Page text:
“…AI Maaden, a high-end developer of golf resorts, who have commissioned Kyle Phillips, arguably one of the hottest designer of the modern era to take on the task of making their course a Moroccan star.”

THE FIRST PORT OF CAll FOR OUR BYE-DAY MOROCCAN golf trip is the Palmeraie Golf Palace & Resort, an oasis of luxury and refinement nestled in the heart of a lush, cool palm grove ten minutes from the hustle and bustle of Marrakech. This exquisite property is richly decorated in intricate Moorish designs that feature large archways, opulent furnishings and a decor in rich earth tones. After checking in we are asked to make ourselves comfortable on a collection of carpets and cushions by a water fountain in the tiled foyer area.

Before long, resident tea-maker Mr Aziz Igouzoulen appears through an archway wearing a flowing white robe and a maroon fez hat, carrying a silver tray with an elegant metal teapot packed with fresh mint leaves, tea and sugar. After the tea has brewed for a few minutes, Aziz makes a spectacle of pouring the fragrant golden liquid from a great height into the small decorative glasses. With a grin wider than Tiger Woods after winning a major, he hands us the tea, overflowing with the delicious aroma of fresh Moroccan mint and says, “Welcome to Marrakech and I hope you play some good golf.”
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Wilshire’s Reclaimed Glory

Sometimes it takes a while for the identity of a place to reveal itself

You’d beexcused during the first few holes at Wilshire Country Club if you didn’t have a clear sense of the site. The course sits in a leafy envelope, with towering canary pines and eucalyptus trees insulating the fairways from the surrounding residences of Hancock Park. Even as late in the round as the ninth tee, the prelude to a rolling, up-and-over 437-yard par-4, you might have trouble discerning the proper line for your drive. Until, that is, you look up and see the distinctive “HOLLYWOOD” lettering on the distant hill and, to its right, the neon El Royale sign atop the legendary Spanish art deco apartment building – the former hotel that was a residence of many studio-era film stars. All of a sudden things become clear. The ideal aiming point is just between these two landmarks. And then you know where you are.

Welcome to one of Los Angeles’ historic golf courses. Wilshire Country Club wasn’t always so well ensconced. Upon its founding in 1919 as one of them town’s pioneer country clubs, Wilshire sat right out in the open, on a broad, un-treed tract far beyond the western edge of in-town development.
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Celebrated Living Magazine – Top Courses of the Year

Not even a decade old, Kingsbarns is now considered an essential addition to a St Andrews-Carnoustie pilgrimage. 011-44-1334-460860, kingsbarns.com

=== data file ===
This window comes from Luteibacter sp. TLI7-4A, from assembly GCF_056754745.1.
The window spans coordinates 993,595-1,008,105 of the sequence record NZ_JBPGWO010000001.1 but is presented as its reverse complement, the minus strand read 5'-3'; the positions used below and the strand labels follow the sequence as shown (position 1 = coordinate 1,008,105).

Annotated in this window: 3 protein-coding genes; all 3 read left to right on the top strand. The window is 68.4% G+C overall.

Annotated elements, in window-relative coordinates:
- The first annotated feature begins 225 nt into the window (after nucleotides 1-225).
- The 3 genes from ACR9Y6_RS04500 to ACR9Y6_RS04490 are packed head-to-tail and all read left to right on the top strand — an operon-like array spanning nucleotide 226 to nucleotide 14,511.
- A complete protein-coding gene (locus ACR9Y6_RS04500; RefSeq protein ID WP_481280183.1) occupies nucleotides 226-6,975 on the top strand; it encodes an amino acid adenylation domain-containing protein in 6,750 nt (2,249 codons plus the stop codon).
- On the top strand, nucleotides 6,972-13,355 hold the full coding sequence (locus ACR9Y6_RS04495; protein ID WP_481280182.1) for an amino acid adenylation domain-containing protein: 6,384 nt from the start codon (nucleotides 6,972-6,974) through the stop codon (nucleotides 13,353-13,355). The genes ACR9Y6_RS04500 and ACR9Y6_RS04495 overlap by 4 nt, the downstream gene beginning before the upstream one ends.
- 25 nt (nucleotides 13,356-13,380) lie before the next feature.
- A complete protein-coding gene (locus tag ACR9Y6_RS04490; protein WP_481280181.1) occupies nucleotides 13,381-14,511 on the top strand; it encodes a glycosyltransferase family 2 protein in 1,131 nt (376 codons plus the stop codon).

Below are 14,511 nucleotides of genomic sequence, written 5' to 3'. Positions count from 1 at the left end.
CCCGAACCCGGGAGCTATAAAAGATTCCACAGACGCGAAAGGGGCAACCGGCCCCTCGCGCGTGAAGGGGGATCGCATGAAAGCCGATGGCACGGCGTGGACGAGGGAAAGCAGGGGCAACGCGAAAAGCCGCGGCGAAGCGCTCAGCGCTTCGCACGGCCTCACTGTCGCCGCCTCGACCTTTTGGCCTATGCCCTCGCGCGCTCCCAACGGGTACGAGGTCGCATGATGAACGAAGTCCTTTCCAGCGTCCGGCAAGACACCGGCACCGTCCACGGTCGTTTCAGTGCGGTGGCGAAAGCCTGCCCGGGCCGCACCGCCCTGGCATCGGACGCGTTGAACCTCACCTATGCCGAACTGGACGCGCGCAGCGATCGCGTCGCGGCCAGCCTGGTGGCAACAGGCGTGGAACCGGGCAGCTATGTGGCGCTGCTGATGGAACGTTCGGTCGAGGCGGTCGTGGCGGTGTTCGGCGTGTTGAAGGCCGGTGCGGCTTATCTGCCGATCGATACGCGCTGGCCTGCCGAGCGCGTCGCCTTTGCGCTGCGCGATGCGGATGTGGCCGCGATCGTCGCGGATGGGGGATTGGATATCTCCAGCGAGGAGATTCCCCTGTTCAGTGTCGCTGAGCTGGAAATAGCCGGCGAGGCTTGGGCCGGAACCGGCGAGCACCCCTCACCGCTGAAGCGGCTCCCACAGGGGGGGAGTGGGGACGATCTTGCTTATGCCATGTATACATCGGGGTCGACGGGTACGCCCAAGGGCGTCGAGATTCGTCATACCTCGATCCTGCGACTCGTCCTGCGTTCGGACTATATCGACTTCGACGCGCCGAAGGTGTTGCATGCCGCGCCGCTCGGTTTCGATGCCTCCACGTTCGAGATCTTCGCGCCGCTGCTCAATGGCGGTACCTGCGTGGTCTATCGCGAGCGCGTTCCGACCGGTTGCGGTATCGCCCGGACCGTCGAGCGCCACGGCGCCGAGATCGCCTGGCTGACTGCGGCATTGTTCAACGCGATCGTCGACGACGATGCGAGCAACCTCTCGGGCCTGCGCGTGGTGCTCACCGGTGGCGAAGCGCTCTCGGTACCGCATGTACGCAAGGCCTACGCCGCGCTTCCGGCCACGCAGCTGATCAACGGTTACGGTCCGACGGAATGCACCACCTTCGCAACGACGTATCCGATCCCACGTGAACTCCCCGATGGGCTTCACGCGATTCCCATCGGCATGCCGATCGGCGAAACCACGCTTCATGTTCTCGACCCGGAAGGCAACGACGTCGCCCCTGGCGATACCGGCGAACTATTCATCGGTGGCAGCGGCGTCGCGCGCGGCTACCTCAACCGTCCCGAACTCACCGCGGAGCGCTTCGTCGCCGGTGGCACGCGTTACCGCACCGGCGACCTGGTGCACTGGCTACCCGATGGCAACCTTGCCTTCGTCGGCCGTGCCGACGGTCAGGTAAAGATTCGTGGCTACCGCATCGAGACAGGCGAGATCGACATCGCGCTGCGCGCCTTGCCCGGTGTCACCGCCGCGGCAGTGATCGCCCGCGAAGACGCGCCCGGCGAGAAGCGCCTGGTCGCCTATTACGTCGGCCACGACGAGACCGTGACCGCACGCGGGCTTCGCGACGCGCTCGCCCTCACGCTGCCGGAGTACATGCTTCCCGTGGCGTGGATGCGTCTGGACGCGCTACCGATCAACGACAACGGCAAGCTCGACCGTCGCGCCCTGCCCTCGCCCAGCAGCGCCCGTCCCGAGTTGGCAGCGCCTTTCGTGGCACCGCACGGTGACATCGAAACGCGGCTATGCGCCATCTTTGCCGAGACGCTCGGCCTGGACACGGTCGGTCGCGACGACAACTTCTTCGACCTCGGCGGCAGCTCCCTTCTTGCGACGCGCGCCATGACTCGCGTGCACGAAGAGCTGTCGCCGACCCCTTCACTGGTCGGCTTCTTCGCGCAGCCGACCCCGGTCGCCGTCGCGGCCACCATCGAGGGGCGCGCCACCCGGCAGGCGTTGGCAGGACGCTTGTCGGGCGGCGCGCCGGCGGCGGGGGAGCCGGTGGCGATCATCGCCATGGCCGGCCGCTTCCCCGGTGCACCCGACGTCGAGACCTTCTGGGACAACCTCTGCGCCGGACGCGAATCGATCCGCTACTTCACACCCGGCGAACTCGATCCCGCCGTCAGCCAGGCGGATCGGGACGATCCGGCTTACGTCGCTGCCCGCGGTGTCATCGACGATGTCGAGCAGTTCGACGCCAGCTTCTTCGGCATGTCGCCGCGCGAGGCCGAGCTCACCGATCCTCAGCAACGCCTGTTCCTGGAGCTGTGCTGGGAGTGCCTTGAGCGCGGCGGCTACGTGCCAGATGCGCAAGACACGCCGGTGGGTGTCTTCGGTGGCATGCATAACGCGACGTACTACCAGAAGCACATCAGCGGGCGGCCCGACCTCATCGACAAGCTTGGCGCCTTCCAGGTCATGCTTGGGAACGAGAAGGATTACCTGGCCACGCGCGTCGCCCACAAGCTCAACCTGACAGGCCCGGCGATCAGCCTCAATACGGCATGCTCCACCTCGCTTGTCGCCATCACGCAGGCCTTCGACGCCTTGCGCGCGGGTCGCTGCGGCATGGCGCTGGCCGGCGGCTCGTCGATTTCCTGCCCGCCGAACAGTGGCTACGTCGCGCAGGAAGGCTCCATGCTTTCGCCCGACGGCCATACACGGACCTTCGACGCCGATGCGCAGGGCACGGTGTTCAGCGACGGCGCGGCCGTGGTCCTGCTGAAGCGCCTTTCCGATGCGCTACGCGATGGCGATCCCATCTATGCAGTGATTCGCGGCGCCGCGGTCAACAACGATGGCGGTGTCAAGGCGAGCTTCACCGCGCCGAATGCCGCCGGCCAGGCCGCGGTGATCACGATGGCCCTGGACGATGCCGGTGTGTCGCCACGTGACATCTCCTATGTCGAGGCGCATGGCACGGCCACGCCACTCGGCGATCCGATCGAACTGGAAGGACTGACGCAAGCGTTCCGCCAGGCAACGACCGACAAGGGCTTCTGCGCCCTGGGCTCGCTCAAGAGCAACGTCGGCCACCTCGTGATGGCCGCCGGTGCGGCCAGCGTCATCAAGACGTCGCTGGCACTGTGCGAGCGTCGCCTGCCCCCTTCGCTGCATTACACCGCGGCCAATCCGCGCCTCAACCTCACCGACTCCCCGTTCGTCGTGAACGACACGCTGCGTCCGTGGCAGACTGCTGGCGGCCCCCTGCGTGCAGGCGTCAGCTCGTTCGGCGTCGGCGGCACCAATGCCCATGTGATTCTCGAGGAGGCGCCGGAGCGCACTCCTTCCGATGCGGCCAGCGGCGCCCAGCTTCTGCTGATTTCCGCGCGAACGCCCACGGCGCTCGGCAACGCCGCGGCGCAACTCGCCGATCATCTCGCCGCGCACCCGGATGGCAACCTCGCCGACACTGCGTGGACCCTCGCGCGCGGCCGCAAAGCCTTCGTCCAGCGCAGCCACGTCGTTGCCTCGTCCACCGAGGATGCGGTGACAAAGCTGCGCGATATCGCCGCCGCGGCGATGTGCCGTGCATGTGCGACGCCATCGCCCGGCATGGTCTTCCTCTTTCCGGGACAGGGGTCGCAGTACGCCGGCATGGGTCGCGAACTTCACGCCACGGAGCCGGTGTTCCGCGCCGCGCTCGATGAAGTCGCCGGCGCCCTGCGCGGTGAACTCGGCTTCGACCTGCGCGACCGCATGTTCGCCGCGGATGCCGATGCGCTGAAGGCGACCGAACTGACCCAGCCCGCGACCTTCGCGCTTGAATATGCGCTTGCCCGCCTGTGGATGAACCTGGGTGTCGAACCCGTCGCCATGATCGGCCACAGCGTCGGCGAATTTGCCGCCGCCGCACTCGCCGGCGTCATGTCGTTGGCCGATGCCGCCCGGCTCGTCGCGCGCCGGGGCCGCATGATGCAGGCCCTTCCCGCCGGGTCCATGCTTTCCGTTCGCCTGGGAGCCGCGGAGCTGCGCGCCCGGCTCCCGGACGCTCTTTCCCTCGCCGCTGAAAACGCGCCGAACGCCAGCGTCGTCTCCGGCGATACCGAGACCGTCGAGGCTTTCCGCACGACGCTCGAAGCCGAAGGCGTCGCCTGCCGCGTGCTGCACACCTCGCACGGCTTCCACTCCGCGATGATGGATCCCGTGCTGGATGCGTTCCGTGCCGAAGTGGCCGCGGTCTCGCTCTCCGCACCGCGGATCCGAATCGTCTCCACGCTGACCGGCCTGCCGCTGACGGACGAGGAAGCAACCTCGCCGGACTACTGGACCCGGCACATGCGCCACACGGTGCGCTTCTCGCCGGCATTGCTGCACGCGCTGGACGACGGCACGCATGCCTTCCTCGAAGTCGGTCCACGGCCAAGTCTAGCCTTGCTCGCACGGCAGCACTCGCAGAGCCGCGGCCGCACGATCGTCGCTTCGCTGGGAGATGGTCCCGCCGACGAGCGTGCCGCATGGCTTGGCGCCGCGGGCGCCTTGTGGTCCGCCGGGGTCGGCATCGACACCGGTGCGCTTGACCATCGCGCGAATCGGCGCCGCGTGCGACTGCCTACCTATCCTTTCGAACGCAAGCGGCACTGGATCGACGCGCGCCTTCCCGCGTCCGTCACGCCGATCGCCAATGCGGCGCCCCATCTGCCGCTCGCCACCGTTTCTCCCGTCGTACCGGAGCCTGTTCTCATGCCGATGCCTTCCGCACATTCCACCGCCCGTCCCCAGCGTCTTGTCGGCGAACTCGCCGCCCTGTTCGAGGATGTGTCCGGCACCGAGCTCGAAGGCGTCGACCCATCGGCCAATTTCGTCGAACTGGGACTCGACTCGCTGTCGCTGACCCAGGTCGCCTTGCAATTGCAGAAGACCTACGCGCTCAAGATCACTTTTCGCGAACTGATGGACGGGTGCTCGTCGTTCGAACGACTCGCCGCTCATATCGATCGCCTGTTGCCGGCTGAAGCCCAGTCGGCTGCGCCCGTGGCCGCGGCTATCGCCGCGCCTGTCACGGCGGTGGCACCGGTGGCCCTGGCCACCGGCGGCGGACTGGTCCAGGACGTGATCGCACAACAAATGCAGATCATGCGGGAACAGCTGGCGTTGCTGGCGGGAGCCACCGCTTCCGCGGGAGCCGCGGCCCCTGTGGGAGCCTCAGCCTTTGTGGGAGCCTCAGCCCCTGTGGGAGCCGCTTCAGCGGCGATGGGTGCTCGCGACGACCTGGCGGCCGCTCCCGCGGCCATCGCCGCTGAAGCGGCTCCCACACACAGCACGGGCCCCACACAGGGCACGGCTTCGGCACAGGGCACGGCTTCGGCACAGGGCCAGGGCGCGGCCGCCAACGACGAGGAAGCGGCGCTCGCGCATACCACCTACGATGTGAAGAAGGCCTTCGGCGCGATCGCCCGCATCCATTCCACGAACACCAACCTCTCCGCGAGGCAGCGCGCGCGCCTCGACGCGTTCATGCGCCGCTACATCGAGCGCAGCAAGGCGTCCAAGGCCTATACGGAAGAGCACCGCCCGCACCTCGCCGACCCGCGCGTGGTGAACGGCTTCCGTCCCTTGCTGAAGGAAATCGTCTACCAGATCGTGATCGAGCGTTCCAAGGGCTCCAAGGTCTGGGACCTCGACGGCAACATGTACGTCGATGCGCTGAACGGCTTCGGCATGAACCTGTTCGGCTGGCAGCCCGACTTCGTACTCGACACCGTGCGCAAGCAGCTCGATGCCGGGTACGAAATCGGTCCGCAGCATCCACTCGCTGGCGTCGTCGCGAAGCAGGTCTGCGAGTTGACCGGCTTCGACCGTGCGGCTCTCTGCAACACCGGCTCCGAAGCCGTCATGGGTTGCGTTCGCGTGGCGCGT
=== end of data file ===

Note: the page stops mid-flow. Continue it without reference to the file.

Like Kingsbarns, this course is designed by Kyle Phillips, whose authentic work in the Old World belies his New World roots. 011-44-1294-314000, dundonaldlinks.com

Celebrated Living Magazine, Summer 2009

PGA Sweden opens Links course

The PGA of Sweden has officially opened the ‘Links’ course at its new facility near Malmo, in the south of the country.

Suitably accompanied by heavy rain and high winds, the course was launched with the help of an Annika Sorenstam drive from a hastily-erected tee sheltered inside the impressive clubhouse.

Designed by Kyle Phillips, the course tumbles across a landscape that was previously flat agricultural land, a transformation reminiscent of his work at Kingsbarns in Scotland, albeit without the coastline location.
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In Search of Perfection

Valderrama has consistently been rated the best course in Europe, so why has the club intiated a three-year review of its layout by Kyle Phillips?

The fairway of the 385-yard 2nd at Valderrama arcs left-to-right between 30ft high cork oaks – apart, that is, from the one in the middle of the fairway that invites a lay-up and gives the hole its name of El Arbol. The velvety sward is trimmed to lOmm, the same length as the tees, and at its widest point stretches to 30 yards across a subtle camber. It is so smooth that, with even a shortish stroke, you can quite easily putt the ball from one side to the other.

In many ways, the second sums up Valderrama. Wide-yet-narrow, short-yet-long, it is a hole you’ll do better to sweet talk than yell at; pull driver out on the tee and you can just about hear the tree limbs whisper “Go ahead, make my day”. As the course unfolds, more sweeping angled fairways and cork oaks – some 5,000 – reveal a layout that will not be overpowered. In a golf world where power has become the new superbug, this track, at a little under 7,000 yards, is the perfect antidote.
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The Grove

Golf World says: The Grove is one of the best golf complexes
in Europe, with an 18-hole championship course set in 300
acres of mature parkland just 18 miles from central London.
Designed by Kyle Phillips and opened in 2003, it hosted a
World Golf Championship in 2006, which was won by Tiger
Woods. With four sets of tees, visitors can select the length of
the course to suit their ability. It’s one of the best-conditioned
inland venues in the UK.

Where: Chandlers Cross, Herts.
Normal green fees: £125-£170.
More info: 01923 294266